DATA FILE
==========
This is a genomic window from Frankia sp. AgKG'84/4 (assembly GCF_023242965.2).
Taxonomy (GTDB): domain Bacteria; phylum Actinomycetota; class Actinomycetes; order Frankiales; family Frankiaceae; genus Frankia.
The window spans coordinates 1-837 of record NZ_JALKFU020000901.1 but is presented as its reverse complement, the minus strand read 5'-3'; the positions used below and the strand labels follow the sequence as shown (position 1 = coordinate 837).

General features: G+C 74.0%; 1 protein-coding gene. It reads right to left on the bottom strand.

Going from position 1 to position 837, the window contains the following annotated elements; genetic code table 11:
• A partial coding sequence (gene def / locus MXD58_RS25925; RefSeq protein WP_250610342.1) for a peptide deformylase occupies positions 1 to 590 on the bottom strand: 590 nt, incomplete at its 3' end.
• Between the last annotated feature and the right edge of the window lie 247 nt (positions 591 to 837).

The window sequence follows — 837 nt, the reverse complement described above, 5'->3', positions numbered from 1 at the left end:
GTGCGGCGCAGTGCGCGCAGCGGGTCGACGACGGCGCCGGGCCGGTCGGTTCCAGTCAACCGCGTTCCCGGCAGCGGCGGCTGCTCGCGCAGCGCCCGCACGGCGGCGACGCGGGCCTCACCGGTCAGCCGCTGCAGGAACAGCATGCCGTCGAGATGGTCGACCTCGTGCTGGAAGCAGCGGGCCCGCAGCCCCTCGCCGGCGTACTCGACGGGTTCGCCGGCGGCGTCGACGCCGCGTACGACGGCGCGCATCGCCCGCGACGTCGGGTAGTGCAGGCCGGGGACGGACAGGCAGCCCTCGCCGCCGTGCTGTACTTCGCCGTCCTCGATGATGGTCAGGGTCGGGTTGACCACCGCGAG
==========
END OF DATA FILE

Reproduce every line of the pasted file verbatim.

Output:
This is a genomic window from Frankia sp. AgKG'84/4 (assembly GCF_023242965.2).
Taxonomy (GTDB): domain Bacteria; phylum Actinomycetota; class Actinomycetes; order Frankiales; family Frankiaceae; genus Frankia.
The window spans coordinates 1-837 of record NZ_JALKFU020000901.1 but is presented as its reverse complement, the minus strand read 5'-3'; the positions used below and the strand labels follow the sequence as shown (position 1 = coordinate 837).

General features: G+C 74.0%; 1 protein-coding gene. It reads right to left on the bottom strand.

Going from position 1 to position 837, the window contains the following annotated elements; genetic code table 11:
• A partial coding sequence (gene def / locus MXD58_RS25925; RefSeq protein WP_250610342.1) for a peptide deformylase occupies positions 1 to 590 on the bottom strand: 590 nt, incomplete at its 3' end.
• Between the last annotated feature and the right edge of the window lie 247 nt (positions 591 to 837).

The window sequence follows — 837 nt, the reverse complement described above, 5'->3', positions numbered from 1 at the left end:
GTGCGGCGCAGTGCGCGCAGCGGGTCGACGACGGCGCCGGGCCGGTCGGTTCCAGTCAACCGCGTTCCCGGCAGCGGCGGCTGCTCGCGCAGCGCCCGCACGGCGGCGACGCGGGCCTCACCGGTCAGCCGCTGCAGGAACAGCATGCCGTCGAGATGGTCGACCTCGTGCTGGAAGCAGCGGGCCCGCAGCCCCTCGCCGGCGTACTCGACGGGTTCGCCGGCGGCGTCGACGCCGCGTACGACGGCGCGCATCGCCCGCGACGTCGGGTAGTGCAGGCCGGGGACGGACAGGCAGCCCTCGCCGCCGTGCTGTACTTCGCCGTCCTCGATGATGGTCAGGGTCGGGTTGACCACCGCGAG